He added that he would await the outcome of the court matter, while stressing that he wants to be guided by the law. “I have to check, then I gon’ wait on the law. I have nothing to hide, I will tell you,” he further said before stressing that whether or not an MP has dual citizenship should not be a secret. “I will tell you the truth I can’t hide it,” he said, while noting that the court has to interpret the law and that interpretation will be used as a guide.
Presidential candidate of the Liberty and Justice Party (LJP) Lenox Shuman on Saturday announced that he will be giving up his Canadian citizenship to vie for a seat in the National Assembly.
“Because of a firm commitment to making a difference in Guyana and as a parliamentarian who swears to uphold the Constitution of Guyana, my first act cannot be to break the law,” Shuman said during the party’s launch which was held at the Georgetown Club.
He also said that having dual citizenship with the United States is not possible as by swearing allegiance to the US a person would have given up their Guyanese citizenship.
This newspaper was told that of the seven MPs who are dual citizens, four have US citizenship.
When a person is to be a candidate, he or she has to sign a statutory declaration as provided for by the Representation of the People Act. The declaration form, which must be submitted to the Guyana Elections Commission (GECOM), makes no direct reference to dual citizenship. In part, candidates are asked to declare that they are “aware of the provisions of articles 53 and 155 of the constitution with respect to the qualifications and disqualifications for election as a Member of the National Assembly.”
GECOM has distanced itself from the responsibility of determining which candidate has dual citizenship. In fact, an official has explained that that responsibility lies with the candidate as it is him or her who has to make the declaration.
The representative of the APNU+AFC list, Professor Harold Lutchman, in 2015 was adamant that he had no authority to take any action in such instances and that it was a matter to be taken up with the party leaders and for the relevant authorities, including the president, to take action.
In 2011, before Nomination Day, commentator Christopher Ram wrote to the then Chief Election Officer Gocool Boodoo to highlight this very issue and he cited article 155 of the Constitution.
“I am assuming that the Leader of each Party’s List of candidates for the national elections as well as you in your capacity as Chief Election Officer are not unaware of the clear import and intent of these provisions and in particular Article 155 (1). It is my view that there is a serious obligation on your part to verify that the eligibility requirements are satisfied. You should be aware too that while there might have been breaches in the past, this cannot justify a continuation of an unconstitutional violation in such an important matter,” Ram had stated.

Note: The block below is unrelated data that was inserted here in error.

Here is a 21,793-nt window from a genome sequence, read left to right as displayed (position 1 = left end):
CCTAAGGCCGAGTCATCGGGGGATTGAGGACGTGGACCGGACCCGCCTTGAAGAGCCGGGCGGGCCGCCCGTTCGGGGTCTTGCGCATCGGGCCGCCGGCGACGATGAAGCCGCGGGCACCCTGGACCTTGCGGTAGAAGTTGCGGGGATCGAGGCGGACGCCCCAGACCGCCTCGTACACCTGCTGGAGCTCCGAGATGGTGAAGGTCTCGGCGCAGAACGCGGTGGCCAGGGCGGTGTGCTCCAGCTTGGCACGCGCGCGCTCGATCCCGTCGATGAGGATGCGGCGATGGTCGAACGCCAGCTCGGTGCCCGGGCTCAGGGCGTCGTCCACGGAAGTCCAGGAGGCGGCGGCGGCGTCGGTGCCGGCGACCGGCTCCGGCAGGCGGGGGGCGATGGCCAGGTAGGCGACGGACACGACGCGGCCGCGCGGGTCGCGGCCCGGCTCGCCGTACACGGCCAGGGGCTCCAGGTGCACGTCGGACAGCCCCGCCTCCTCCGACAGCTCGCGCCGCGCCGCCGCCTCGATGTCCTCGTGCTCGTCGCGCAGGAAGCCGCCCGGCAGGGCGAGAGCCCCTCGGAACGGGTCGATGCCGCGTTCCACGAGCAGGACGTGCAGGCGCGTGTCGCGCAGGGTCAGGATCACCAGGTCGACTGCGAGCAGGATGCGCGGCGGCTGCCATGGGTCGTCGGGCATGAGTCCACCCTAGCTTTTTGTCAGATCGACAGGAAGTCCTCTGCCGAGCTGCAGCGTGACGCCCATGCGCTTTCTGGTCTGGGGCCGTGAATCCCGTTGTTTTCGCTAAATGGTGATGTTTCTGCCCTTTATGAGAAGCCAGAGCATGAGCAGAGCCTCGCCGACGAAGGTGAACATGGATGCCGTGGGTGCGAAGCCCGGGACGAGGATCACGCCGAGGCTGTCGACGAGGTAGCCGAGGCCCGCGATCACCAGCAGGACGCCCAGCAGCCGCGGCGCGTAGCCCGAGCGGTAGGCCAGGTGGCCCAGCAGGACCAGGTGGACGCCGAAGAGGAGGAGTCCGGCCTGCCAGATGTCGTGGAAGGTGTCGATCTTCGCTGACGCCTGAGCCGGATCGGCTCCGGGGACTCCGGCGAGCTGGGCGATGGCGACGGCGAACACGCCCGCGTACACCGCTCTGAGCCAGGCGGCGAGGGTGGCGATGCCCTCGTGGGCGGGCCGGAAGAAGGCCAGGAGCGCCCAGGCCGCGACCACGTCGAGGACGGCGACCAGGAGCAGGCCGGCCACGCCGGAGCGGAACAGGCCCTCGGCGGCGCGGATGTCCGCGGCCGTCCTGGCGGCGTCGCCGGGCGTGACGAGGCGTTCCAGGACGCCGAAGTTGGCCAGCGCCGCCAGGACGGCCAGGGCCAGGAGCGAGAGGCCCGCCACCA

Attorney Rafiq Khan, in a letter published in this newspaper in April, 2015, had made it clear that he was not going to be casting a vote given that the respective lists were replete with persons who hold citizenship in other countries.
“Yet I regret that I will not be exercising that right or duty come May 11, 2015. My reason has nothing to do with the ability or inability of any of the contestants to properly govern the country. My reason is based purely on a matter of principle as I perceive it. I refuse to be an accomplice to or complicit in the perpetuation of what I regard as a constitutional illegality in this country,” he wrote.
He cited cases in Trinidad and Jamaica where the court upheld the constitution, saying that persons holding dual citizenship were disqualified from sitting in the legislative arm.
“For too long many of our laws have been honoured in the breach. It is particularly egregious when persons who, smugly holding aloft in their faith, are going to swear to uphold the Constitution and the laws of Guyana, are themselves in blatant breach of the constitution. That is hypocrisy,” he said.
Reid, in an urgent fixed date application, has argued that by virtue of his Canadian citizenship, Persaud is a person who, by his own act was under an acknowledgement of allegiance, obedience and adherence to a foreign power and therefore not qualified to be elected a Member of the National Assembly of Guyana and had no legal right to vote as an elected member of the National Assembly of Guyana.
The case will be heard by Chief Justice (ag) Roxane George-Wiltshire for the first time today.